Talk About Skills You’re Working To Improve
Identifying areas of improvement and discussing the steps you’re taking to address them can go a long way in convincing employers that you’re reflective, honest, motivated, and disciplined. By focusing on skills or traits that are not essential for the job at hand, you can show recruiters that your commitment to self-improvement goes beyond merely landing the role. Even if you don’t consider yourself a particularly ‘weak’ candidate in any area, talking about your process of improvement clearly shows insight and ambition.
For example, an accounting candidate could talk about their effort to improve their public speaking skills. Similarly, a salesperson could talk about how they are taking classes to become more familiar with the latest technology. These steps taken proactively, before even having to be asked in an interview, will demonstrate commitment in addition to demonstrating a lifelong commitment to learning and growth.
Emphasize Areas That Are Relevant to The Job
Don’t attempt to breeze past the question. Sometimes people try to brush off this question with a joke: “I eat too much chocolate!” No. This isn’t appropriate and the hiring manager still expects you to answer the question. This includes not addressing jobs that aren’t related like if a graphic artist said they weren’t interested in the financial department. That doesn’t matter to the hiring manager, since that’s not what they’re hiring for. All you’ve done is look like you don’t take the interview process seriously.
This question is an excellent opportunity to talk about areas where you can grow and are actively looking for avenues to do so. For instance, if the job requires some competency with graphics software, but don’t have a great deal of experience, talking about your effort to enrich your design skills through online courses or tutorials could show that you’re eager to work on positive changes that are also relevant to the job requirements.
It’s important to avoid generalizing that you “lack experience,” as this is a somewhat nebulous concept. Instead, focus on specific areas where you can improve and how your growth in these areas is relevant to the job’s qualifications. For example, it’s better to mention that you don’t have much coding experience but have taken courses to become more familiar with the language. Though these changes may not appear impressive, they can speak volumes about your dedication to developing yourself for an opportunity.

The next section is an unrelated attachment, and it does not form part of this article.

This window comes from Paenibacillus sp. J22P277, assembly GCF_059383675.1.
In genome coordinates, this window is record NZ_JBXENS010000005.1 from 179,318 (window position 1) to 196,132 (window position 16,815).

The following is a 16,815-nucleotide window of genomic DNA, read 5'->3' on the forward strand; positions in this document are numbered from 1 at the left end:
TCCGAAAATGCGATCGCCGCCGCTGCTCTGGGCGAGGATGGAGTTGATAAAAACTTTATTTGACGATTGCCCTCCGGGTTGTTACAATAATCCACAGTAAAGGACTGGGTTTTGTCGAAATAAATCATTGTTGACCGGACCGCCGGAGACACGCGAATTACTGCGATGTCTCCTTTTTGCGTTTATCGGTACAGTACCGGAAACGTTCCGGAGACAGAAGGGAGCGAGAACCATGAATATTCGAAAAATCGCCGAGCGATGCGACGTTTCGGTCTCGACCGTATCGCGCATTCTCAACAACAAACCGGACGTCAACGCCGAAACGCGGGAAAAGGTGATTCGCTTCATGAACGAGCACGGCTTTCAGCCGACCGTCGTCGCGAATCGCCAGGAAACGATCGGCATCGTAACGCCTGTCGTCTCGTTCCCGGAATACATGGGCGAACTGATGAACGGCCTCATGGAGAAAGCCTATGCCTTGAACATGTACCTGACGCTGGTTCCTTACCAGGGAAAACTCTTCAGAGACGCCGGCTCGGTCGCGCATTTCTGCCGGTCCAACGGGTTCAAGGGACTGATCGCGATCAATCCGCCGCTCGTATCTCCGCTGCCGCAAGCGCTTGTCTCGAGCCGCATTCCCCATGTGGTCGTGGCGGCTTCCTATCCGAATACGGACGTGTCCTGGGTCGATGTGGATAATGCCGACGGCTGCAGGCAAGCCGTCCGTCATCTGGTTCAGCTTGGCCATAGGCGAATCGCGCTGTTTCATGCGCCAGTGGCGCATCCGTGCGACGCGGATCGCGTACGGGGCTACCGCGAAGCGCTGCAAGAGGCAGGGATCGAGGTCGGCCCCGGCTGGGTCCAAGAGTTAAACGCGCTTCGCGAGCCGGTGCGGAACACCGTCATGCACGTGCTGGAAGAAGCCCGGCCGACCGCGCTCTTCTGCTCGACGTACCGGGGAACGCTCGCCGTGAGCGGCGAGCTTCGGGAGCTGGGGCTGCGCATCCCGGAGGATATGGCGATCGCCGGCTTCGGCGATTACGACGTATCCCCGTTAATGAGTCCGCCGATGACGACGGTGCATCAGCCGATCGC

Explain How You Are Working To Shape Your Weaknesses Into Strengths
It’s important to demonstrate that you are aware of your weaknesses and are taking steps to turn them into strengths. In other words, don’t pretend that the weakness doesn’t exist, but use this as an opportunity to show how you recognize and address potential problems. Talk about how you plan to improve the areas where you lack skills or confidence by taking classes, talking with mentors, engaging in training exercises at work, or other methods that can help you become more skilled and prepared for the job requirements.
You will want to discuss real weaknesses in order to show your interviewer that you are honest and open to discussing areas for self-improvement. However, it is also important to make sure that the weakness you choose is manageable and not a glaring problem that would hinder your ability to perform effectively on the job. Reassure the interviewer of your commitment by focusing more on how you have grown and improved, and describing how you plan to continue this improvement going forward if offered this role. Doing so, rather than just listing what you don’t do well, will help portray yourself in a positive light.
For example, you may wish to discuss a weakness such as being overly cautious when taking decisions or struggling to finish multiple tasks at once. Assuage any anxiety the interviewer may have by explaining your strategies for mitigating these challenges, such as introducing self-imposed deadlines or using user feedback to make more confident decisions. Show that you are taking personal ownership of your development and that employers can trust in the fact that you will find solutions to continue your progress.
Key Points to Remember About Weakness Question
- Be prepared with a real flaw you have that is relevant to this job you’re interviewing for
- Have a success story ready about it, preferably a recent one
- Explain how you are working to overcome this or dealt with it in the past
This question is going to come up in one form or another, but you’re prepared to show how you’re actively improving your skills and how it would benefit the employer.